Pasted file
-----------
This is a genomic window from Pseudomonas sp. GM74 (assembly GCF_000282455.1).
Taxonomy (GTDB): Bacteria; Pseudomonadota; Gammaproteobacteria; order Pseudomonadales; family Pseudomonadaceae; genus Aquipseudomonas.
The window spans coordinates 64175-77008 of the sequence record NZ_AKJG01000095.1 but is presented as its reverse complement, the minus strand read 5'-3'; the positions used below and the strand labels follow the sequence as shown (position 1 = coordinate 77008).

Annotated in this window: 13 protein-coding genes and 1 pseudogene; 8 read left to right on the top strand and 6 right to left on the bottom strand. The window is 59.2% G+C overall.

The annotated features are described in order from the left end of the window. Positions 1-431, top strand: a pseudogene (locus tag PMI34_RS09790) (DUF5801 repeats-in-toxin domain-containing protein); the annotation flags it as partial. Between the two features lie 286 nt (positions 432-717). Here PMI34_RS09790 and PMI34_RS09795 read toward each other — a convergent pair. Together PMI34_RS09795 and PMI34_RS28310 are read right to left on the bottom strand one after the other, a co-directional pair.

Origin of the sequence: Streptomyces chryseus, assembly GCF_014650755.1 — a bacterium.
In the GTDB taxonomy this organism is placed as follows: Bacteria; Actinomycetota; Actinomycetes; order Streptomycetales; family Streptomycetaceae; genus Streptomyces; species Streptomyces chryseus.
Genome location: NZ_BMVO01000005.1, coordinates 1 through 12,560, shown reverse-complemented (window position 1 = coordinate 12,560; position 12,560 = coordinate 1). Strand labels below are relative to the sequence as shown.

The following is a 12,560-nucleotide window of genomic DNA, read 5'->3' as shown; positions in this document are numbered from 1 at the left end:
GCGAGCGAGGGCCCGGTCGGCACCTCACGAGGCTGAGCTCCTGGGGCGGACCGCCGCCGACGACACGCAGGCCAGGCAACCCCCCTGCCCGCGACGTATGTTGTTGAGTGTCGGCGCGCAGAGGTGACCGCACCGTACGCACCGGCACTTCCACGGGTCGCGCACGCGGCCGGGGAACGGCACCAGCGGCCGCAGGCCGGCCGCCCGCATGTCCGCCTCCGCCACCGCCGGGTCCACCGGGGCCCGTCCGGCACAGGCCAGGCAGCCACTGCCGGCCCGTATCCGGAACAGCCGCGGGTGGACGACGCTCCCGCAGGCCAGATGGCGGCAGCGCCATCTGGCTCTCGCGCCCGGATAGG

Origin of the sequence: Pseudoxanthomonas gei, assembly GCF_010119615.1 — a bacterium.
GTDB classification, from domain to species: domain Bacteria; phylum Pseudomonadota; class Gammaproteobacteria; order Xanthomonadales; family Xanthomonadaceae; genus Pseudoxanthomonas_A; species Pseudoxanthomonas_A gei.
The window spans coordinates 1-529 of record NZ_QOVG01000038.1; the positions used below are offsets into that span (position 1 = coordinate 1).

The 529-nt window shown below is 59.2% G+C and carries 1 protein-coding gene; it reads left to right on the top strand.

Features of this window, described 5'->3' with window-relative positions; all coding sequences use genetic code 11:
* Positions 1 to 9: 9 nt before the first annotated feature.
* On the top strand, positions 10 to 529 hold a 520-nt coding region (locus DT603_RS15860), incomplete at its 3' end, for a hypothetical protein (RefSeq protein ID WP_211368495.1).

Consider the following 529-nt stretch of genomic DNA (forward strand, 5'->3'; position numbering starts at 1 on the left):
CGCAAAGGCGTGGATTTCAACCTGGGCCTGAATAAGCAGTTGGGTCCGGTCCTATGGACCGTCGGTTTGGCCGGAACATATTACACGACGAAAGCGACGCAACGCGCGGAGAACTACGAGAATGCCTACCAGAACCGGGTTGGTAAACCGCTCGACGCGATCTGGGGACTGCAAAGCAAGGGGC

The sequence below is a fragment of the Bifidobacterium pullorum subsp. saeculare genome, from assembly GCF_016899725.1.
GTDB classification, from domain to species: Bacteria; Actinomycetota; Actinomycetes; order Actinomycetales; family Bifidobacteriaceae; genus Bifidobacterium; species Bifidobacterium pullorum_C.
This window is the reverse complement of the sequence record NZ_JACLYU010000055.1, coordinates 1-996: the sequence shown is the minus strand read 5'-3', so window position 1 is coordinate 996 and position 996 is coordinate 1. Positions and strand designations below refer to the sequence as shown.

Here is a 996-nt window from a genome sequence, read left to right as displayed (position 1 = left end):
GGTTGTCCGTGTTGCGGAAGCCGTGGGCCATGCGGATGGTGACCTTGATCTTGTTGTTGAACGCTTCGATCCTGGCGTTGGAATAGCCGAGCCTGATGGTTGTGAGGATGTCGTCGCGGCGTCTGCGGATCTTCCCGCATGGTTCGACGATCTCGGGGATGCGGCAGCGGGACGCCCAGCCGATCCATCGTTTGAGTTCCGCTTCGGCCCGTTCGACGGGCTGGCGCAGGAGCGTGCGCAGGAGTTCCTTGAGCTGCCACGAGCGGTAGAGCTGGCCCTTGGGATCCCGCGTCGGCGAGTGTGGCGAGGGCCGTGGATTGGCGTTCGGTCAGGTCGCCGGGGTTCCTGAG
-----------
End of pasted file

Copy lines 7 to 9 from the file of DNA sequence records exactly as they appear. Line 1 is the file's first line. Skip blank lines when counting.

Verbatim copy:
In the GTDB taxonomy this organism is placed as follows: Bacteria; Actinomycetota; Actinomycetes; order Streptomycetales; family Streptomycetaceae; genus Streptomyces; species Streptomyces chryseus.
Genome location: NZ_BMVO01000005.1, coordinates 1 through 12,560, shown reverse-complemented (window position 1 = coordinate 12,560; position 12,560 = coordinate 1). Strand labels below are relative to the sequence as shown.

The following is a 12,560-nucleotide window of genomic DNA, read 5'->3' as shown; positions in this document are numbered from 1 at the left end: